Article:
Entries in Housing Crisis (5)


New Fed Task Force Subpoenas 11 in Mortgage Fraud Probe

Mark Wilson/Getty Images(WASHINGTON) -- A new federal and state task force was created Friday to investigate mortgage fraud that contributed to the 2008 financial crisis, and the panel immediately subpoenaed 11 financial institutions.

Attorney General Eric Holder said the new unit would consist of 55 Justice Department lawyers and analysts and 10 FBI agents to work with state attorney general’s offices to investigate how mortgage backed securities were created, sold  and valued by financial institutions. The creation of the unit was announced by President Obama in his State of the Union address on Tuesday.

“The Working Group will streamline and strengthen current and future efforts to identify, investigate, and prosecute instances of wrongdoing in the packaging, selling, and valuing of residential mortgage-backed securities,” Holder said at a press conference on Friday.

Making the announcement the attorney general disclosed that the Justice Department has sent civil subpoenas to 11  financial institutions as part of the investigation. They did not identify the targets of the subpoenas.

“You can expect more to follow,” Holder said in reference to the subpoenas being sent out. “Of course, I can’t go into detail about our existing investigations.  But I can tell you that significant efforts are moving forward, by both federal and state authorities.”

The working group will be co-chaired by the heads of the Justice Department’s Civil and Criminal Division, John Walsh the U.S. Attorney from Colorado,  Robert Khuzami the SEC Enforcement Director and Eric Schneiderman the New York Attorney General.

Although the FBI, SEC and Justice Department have been investigating numerous aspects of the financial crisis, officials hope the new working group may be able to use New York State’s Martin Act, which gives investigators broad powers to investigate fraud.  The act allows New York to bring criminal and civil fraud charges without needing to show intent to commit fraud.

Copyright 2012 ABC News Radio


Little Talk of Housing Crisis on the Campaign Trail

Brand X Pictures/Thinkstock(WASHINGTON) -- When the mortgage crisis erupted in 2007, the housing industry dominated the political agenda.

Four years later, the economy remains on the forefront of Americans’ minds, but contenders for the 2012 elections have little to say about the housing industry, the future of which remains bleak.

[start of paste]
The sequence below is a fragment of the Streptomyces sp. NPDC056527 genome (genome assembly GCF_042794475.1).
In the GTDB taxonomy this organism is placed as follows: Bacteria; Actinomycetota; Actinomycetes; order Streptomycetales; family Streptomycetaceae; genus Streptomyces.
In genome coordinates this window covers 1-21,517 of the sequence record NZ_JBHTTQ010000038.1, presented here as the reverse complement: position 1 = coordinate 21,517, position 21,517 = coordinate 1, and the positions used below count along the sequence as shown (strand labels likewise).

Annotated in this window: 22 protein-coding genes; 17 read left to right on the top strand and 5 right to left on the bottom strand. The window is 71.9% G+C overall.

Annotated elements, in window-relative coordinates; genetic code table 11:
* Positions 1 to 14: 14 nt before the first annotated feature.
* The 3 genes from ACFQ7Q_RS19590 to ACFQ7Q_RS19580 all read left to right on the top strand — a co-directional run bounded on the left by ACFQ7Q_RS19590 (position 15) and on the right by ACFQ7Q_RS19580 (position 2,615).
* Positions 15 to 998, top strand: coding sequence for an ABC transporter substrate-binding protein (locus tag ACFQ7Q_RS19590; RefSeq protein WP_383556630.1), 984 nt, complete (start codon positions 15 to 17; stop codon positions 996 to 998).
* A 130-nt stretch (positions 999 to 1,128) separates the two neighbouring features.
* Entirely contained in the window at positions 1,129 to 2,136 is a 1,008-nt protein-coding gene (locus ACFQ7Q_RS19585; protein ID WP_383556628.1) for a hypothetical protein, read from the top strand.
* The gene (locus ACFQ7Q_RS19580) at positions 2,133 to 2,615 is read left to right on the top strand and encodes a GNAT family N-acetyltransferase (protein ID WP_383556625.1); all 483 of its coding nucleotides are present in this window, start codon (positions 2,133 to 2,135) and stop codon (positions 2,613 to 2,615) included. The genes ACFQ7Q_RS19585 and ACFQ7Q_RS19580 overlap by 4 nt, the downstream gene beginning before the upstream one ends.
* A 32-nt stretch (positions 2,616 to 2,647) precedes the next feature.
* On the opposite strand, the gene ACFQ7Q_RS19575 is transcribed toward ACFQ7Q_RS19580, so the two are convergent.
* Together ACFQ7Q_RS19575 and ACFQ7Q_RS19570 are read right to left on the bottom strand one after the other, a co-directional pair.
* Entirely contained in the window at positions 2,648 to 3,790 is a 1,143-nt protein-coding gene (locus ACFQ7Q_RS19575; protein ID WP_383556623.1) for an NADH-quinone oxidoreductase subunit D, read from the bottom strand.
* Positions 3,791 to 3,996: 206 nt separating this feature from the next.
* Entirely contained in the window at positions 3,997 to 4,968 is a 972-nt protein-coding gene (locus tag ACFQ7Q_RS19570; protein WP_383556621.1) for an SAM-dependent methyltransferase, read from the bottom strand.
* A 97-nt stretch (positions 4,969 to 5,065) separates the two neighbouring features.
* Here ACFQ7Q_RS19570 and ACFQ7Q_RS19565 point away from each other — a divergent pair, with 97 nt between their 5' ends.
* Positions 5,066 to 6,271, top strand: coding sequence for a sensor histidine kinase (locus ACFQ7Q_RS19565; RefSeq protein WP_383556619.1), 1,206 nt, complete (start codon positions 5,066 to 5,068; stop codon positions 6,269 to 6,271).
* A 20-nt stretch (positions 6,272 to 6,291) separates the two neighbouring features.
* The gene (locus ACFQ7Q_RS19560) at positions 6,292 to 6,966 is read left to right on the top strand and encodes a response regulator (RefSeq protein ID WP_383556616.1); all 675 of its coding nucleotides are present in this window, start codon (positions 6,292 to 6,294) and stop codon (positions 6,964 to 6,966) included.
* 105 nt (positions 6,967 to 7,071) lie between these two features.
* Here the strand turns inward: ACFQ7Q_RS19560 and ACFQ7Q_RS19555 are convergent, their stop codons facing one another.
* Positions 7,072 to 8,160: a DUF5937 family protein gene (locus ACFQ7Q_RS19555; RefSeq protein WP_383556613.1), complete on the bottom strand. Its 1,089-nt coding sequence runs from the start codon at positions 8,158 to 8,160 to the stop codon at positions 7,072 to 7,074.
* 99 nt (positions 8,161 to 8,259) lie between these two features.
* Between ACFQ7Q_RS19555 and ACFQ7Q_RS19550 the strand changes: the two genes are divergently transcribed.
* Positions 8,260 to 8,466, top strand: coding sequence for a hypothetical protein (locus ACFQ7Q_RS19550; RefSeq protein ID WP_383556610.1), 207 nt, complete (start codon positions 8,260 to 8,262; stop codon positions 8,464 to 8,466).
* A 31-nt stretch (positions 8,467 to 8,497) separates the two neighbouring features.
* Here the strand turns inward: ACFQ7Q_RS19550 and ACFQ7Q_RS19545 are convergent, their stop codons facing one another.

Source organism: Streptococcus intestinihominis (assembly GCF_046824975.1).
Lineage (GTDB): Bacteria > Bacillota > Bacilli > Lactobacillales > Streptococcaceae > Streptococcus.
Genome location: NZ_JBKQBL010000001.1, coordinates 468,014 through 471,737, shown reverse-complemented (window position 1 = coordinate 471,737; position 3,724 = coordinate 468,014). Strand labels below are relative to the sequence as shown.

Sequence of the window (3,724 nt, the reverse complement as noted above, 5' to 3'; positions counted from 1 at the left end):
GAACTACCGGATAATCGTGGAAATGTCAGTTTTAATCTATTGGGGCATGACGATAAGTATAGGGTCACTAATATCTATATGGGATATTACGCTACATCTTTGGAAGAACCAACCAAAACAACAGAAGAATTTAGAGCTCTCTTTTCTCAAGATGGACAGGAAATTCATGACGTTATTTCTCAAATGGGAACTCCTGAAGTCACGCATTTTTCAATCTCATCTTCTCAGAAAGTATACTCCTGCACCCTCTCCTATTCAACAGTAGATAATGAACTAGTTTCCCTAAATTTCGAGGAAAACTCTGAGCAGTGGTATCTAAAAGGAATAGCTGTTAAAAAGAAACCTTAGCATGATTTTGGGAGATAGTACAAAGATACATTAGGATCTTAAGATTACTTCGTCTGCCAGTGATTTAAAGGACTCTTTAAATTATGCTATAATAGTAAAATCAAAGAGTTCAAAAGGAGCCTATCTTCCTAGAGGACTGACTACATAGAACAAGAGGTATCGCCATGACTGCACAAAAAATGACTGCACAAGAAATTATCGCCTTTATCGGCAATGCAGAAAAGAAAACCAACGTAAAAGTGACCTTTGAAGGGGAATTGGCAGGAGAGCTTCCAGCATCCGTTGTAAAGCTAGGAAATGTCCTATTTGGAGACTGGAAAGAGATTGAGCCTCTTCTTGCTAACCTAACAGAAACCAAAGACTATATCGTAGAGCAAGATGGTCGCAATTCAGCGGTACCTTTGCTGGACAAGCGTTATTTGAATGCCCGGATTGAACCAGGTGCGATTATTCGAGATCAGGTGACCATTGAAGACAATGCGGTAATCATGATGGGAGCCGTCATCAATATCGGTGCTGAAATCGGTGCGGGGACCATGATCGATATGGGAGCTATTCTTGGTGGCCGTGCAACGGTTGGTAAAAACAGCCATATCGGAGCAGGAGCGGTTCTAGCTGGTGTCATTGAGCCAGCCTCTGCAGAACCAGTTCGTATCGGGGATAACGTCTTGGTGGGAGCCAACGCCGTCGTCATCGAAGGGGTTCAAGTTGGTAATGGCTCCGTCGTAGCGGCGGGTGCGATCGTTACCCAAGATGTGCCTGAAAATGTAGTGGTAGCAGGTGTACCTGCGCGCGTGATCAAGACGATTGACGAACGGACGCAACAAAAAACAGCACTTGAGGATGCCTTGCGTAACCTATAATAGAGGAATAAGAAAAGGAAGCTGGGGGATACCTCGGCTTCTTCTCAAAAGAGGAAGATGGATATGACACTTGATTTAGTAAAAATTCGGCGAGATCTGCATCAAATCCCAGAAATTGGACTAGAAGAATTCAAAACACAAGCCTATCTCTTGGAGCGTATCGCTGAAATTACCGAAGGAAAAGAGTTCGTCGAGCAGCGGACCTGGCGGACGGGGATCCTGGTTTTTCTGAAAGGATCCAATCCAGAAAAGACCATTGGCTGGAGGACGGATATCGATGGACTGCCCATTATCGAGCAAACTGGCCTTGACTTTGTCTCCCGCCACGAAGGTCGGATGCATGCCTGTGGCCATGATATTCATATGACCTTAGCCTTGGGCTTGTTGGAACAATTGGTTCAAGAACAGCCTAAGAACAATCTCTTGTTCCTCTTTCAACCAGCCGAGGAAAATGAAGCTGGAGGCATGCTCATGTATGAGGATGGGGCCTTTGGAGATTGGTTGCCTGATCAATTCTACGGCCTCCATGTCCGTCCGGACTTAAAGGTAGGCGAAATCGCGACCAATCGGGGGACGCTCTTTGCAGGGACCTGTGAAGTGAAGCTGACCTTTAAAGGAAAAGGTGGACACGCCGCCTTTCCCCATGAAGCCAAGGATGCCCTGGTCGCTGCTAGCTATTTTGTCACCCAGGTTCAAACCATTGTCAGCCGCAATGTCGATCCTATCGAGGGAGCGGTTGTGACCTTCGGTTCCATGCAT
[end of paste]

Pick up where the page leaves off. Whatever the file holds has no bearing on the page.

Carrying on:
Mitt Romney incited the ire of liberals and President Obama when he suggested Tuesday that banks shouldn’t stop the foreclosure process and instead let them “hit the bottom.”

“The idea of the federal government running around and saying, hey, we’re going to give you some money for trading in your old car, or we’re going to give you a few thousand bucks for buying a new house, or we’re going to keep banks from foreclosing if you can’t make your payments, these kind of actions on the part of government haven’t worked,” the leading Republican 2012 contender said at Tuesday night’s debate in Nevada, which has the highest foreclosure rate in the country.

But other GOP candidates have been relatively mum on the issue, even as the housing industry remains weak.

“No one has very good ideas of what to do about this situation that we’re in right now,” said Peter J. Wallison, a fellow at the conservative American Enterprise Institute who served as counsel to President Ronald Reagan. “It’s a much more complex issue than talking about the debt or defense policy or foreign policy. This is a very complicated financial problem and to try and explain it in a soundbite is very hard to do.”

The housing market is predicted to remain weak as the 2012 election cycle begins. In its Economic and Housing Forecasts for October 2011 report, Fannie Mae forecasts that home sales will continue to weaken and that mortgage applications haven’t increased despite low interest rates and government programs to jolt the market.

“In this type of environment, the housing market remains very sluggish and consumers’ willingness to dig into their savings to purchase big ticket items is very low,” Fannie Mae’s chief economist, Doug Duncan, said in a statement. “Leading indicators point to housing sales bouncing near the bottom at least through the end of 2012.”

The Obama administration has launched several programs to jolt the sluggish market, but only a handful have been met with mixed success.